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Denver, Colo. (April 10, 2014) – Today the Department of the Interior unveiled a new strategy to mitigate the impacts from development on public lands. The strategy, which is a result of a Secretarial Order issued last October, aligns with calls from a group of independent outdoor sales reps for improving the balance between energy development and conservation on public lands.
Most recently in February, sales rep Carri Wullner, the President of Mountain Localwrote in Wyofile, “In order to inspire and engage young people in our great outdoors, we must ensure high quality outdoor experiences. Increasingly, our nation’s booming energy industry is bumping into our thriving outdoor recreation economy. (Interior) Secretary (Sally) Jewell is tasked with finding the balance between these booming industries.”
The strategy unveiled by Secretary Jewell is a big step toward achieving the goals of balance laid out by the sales reps in their letter (attached). The strategy outlines priorities for the Department of the Interior to consider when evaluating development on public lands. In particular, it strengthens the agency’s commitment to landscape level planning that takes into consideration the impacts of development not just at the well pad or along a transmission corridor, but across a much larger landscape. This reflects a science based approach to planning that utilizes the best available technology to bring land use decisions into the 21st century.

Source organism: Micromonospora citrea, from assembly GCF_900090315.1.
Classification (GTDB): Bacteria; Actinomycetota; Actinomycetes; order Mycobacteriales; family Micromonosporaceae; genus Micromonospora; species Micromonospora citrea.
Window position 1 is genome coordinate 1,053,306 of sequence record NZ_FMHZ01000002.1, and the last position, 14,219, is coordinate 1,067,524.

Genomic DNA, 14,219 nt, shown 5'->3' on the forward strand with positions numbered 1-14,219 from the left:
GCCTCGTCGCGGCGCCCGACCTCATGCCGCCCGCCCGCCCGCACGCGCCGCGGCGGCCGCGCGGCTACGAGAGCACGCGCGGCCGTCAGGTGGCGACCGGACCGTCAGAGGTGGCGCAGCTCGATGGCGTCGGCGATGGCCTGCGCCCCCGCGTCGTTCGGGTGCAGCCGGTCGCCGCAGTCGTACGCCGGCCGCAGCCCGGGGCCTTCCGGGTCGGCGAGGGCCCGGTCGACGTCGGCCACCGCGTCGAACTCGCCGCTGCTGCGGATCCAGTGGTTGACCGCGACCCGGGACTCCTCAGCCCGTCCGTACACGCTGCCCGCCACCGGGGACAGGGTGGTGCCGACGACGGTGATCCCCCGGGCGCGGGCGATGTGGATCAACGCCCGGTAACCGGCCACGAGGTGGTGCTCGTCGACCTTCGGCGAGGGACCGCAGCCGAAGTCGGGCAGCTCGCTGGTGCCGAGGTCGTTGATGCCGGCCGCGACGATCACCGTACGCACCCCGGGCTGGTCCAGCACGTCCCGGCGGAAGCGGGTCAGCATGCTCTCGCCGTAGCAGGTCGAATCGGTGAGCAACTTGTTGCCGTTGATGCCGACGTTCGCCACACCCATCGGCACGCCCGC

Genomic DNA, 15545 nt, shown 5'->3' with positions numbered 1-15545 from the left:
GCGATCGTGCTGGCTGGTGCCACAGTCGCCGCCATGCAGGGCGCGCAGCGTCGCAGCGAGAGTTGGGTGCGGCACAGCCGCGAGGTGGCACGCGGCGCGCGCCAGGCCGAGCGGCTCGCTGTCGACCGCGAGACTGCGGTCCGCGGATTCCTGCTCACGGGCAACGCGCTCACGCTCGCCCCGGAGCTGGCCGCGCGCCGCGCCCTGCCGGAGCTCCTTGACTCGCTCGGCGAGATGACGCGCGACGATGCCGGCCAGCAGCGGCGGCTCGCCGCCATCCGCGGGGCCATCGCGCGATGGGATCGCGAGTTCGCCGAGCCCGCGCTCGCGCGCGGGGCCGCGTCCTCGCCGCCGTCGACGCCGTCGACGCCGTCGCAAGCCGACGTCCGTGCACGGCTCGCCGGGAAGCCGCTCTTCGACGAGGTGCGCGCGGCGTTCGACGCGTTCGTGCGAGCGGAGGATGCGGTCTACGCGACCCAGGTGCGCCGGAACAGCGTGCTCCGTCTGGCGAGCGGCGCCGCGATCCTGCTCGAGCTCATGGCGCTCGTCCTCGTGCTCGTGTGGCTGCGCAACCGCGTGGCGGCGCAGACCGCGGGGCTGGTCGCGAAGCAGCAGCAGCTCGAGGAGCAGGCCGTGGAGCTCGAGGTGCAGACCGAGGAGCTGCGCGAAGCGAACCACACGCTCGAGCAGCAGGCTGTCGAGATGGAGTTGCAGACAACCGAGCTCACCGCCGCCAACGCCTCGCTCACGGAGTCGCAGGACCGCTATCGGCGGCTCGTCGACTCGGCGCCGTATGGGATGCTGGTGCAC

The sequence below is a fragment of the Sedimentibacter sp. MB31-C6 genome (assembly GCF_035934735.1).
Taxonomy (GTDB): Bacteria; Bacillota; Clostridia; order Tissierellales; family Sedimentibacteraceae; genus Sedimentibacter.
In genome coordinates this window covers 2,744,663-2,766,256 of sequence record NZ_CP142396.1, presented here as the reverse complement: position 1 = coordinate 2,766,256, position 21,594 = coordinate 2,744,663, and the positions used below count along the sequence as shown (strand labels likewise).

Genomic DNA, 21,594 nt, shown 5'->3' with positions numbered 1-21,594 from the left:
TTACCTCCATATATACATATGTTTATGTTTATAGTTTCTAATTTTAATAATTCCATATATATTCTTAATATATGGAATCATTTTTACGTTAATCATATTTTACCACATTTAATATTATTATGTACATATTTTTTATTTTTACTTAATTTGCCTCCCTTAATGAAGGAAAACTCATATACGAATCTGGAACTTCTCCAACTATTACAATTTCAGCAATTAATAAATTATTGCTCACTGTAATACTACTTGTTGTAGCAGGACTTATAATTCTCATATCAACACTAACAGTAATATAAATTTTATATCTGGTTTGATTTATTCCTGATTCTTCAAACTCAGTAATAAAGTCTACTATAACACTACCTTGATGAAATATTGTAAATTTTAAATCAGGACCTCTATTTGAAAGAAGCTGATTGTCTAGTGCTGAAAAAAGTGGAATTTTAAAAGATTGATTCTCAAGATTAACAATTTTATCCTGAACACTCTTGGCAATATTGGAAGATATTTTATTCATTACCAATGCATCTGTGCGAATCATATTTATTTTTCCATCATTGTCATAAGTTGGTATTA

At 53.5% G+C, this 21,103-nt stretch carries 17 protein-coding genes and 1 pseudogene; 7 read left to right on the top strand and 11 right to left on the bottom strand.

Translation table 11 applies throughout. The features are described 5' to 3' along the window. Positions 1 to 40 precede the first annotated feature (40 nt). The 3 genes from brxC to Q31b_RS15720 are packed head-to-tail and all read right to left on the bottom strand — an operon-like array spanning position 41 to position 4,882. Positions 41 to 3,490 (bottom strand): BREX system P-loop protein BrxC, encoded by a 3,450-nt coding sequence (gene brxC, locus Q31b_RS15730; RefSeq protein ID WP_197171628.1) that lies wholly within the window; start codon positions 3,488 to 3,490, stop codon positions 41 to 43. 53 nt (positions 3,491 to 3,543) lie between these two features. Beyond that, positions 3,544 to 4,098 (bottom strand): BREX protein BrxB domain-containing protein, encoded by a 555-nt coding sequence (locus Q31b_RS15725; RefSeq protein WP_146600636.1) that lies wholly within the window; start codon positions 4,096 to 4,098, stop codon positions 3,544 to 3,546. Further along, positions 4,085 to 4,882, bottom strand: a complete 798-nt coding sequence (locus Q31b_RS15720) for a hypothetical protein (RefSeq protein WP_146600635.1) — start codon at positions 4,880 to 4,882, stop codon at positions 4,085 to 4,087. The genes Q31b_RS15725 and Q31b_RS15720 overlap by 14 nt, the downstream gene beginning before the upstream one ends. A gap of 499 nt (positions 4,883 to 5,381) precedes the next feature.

Jack Powell, a principal at the Sherpa Group Two, an outdoor rep wrote about his personal stake in advocating for a clear strategy in The Hill, “I am a small business owner based in Portland, Oregon running an independent outdoor apparel and gear shop. The continued growth and success of my business depends on my customers’ access to recreational opportunities. As new technologies have unlocked vast tracts of oil and gas across the country, it has become more and more common for energy development and outdoor recreation to come into conflict.”
The new strategy is the result of extensive outreach to industry, states, tribes, conservation groups, and other stakeholders and reflects the Administration’s commitment (Presidential Memorandum) to more efficiently permit the energy industry while achieving improved outcomes for all stakeholders and the environment.
Wullner stated when she heard the news of the strategy “It’s refreshing and encouraging to realize that as a group, our voice can make a difference.”
About Equal Ground
The Equal Ground campaign is focused on restoring balance to America’s public lands. Republican and Democratic presidents and prior Congresses have achieved equality between conservation and energy development. But the last four years have thrown off this tradition, and it’s time to level the scales once again. Please visit www.equalground.org
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